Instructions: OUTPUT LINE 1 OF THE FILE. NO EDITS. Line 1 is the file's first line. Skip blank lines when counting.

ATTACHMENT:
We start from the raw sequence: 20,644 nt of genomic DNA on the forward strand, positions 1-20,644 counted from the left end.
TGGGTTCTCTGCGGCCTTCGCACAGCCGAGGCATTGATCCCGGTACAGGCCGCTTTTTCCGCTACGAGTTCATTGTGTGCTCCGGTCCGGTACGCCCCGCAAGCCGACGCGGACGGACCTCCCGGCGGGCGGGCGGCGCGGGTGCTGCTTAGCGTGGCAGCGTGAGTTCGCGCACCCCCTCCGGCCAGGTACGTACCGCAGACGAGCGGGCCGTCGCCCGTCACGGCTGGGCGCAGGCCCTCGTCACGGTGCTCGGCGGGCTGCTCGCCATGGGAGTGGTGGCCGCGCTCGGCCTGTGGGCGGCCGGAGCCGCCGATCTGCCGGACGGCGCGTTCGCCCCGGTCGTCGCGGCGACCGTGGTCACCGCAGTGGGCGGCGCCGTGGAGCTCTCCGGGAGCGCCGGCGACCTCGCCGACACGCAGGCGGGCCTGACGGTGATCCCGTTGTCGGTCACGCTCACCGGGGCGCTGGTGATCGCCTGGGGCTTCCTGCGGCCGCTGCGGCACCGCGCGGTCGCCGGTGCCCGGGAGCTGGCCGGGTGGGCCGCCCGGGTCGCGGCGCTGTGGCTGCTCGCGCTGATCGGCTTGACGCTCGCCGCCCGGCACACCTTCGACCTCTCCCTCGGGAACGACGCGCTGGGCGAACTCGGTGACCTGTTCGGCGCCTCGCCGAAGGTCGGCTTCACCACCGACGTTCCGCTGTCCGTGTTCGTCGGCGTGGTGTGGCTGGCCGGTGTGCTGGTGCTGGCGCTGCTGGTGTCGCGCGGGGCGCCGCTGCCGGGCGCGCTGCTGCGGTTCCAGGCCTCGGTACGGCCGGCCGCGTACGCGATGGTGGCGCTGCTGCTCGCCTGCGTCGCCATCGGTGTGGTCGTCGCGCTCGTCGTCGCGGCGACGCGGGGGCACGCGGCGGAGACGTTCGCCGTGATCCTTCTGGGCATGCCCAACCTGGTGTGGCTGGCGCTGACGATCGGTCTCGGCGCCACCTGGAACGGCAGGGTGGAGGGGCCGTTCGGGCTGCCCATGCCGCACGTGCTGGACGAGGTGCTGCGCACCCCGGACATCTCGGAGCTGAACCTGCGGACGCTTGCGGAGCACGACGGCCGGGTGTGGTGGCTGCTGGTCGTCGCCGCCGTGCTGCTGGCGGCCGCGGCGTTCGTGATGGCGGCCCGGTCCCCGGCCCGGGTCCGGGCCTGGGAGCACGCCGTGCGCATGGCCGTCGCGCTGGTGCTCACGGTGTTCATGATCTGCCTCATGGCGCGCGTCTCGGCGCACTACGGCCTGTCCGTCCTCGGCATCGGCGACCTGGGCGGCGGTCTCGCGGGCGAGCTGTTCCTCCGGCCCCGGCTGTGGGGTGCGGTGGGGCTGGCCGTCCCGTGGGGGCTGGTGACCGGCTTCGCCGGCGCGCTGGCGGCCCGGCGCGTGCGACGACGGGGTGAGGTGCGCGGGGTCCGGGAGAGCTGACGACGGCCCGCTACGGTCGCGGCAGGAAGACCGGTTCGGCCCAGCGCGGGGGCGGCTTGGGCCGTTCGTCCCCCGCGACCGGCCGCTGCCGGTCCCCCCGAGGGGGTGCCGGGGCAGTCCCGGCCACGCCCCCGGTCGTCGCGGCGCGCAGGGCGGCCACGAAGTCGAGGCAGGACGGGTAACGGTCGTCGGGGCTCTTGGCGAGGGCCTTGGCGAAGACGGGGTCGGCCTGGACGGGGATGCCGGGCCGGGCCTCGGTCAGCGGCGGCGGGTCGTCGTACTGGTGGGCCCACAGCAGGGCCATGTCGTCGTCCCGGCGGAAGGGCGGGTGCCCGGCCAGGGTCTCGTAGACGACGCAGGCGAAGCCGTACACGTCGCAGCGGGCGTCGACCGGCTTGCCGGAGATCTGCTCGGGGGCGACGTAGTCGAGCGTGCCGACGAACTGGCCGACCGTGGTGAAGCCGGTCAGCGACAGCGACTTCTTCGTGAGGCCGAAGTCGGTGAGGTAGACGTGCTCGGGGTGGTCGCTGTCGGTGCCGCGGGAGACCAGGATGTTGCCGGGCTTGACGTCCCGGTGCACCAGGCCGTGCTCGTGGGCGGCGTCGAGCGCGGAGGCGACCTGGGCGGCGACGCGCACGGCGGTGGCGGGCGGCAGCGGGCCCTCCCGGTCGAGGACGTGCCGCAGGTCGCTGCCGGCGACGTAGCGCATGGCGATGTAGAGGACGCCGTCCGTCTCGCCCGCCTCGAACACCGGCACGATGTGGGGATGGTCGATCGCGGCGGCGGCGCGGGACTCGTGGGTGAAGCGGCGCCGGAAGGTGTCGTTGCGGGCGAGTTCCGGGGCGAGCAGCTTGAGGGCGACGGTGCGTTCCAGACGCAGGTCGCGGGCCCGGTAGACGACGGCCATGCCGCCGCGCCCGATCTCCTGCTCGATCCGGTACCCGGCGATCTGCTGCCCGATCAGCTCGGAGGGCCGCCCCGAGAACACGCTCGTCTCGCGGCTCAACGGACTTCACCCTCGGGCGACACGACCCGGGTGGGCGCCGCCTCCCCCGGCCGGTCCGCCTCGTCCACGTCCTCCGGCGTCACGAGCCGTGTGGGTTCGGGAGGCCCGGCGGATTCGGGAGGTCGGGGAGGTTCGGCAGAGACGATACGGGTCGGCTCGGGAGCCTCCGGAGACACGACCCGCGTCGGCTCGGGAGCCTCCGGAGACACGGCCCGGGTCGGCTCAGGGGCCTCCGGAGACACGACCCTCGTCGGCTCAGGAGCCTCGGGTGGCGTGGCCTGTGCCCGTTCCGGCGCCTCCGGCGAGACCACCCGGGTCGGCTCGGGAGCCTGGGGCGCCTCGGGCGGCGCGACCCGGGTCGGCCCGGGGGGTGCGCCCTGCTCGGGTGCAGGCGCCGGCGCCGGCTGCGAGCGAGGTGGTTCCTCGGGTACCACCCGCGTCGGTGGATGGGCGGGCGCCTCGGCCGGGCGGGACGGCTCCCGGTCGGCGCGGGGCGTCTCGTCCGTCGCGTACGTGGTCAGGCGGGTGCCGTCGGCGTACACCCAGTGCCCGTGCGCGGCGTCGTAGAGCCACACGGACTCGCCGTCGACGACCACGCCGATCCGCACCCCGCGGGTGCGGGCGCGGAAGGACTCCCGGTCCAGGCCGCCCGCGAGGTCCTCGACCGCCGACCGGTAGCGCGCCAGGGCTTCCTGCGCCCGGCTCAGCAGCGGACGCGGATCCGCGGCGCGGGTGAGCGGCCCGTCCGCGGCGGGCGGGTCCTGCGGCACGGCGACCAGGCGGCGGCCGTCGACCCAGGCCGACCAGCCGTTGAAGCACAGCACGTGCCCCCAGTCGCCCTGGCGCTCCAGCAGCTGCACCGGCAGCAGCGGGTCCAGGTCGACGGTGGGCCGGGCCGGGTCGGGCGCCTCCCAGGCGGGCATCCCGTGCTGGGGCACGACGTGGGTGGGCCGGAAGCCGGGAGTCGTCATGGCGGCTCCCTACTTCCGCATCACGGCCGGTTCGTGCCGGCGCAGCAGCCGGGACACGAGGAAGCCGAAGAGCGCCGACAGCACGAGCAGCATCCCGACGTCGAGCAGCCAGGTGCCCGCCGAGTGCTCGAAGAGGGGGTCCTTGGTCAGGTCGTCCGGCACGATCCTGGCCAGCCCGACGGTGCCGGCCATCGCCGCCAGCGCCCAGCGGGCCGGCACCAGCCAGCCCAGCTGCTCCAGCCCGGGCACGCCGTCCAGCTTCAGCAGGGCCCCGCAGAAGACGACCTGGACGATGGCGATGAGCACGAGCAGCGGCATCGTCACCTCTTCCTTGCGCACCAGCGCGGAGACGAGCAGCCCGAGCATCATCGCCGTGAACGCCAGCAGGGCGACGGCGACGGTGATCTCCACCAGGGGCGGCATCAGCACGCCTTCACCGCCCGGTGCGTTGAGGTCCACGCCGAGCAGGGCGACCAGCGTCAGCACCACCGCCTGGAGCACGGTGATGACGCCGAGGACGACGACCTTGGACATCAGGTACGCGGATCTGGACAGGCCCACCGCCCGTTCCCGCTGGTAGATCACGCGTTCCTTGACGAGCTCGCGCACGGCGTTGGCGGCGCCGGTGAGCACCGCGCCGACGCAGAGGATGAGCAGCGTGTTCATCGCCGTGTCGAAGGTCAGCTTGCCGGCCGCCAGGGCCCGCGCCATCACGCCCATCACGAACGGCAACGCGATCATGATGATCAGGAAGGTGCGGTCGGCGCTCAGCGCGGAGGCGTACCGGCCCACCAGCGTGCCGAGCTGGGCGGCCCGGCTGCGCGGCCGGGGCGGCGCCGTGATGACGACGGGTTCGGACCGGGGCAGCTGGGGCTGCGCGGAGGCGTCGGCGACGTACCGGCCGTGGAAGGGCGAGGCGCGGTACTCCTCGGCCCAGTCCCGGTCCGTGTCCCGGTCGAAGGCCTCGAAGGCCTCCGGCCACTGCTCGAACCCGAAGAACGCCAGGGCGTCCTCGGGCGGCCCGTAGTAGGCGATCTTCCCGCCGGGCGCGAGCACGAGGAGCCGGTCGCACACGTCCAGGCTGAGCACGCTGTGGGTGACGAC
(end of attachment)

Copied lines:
We start from the raw sequence: 20,644 nt of genomic DNA on the forward strand, positions 1-20,644 counted from the left end.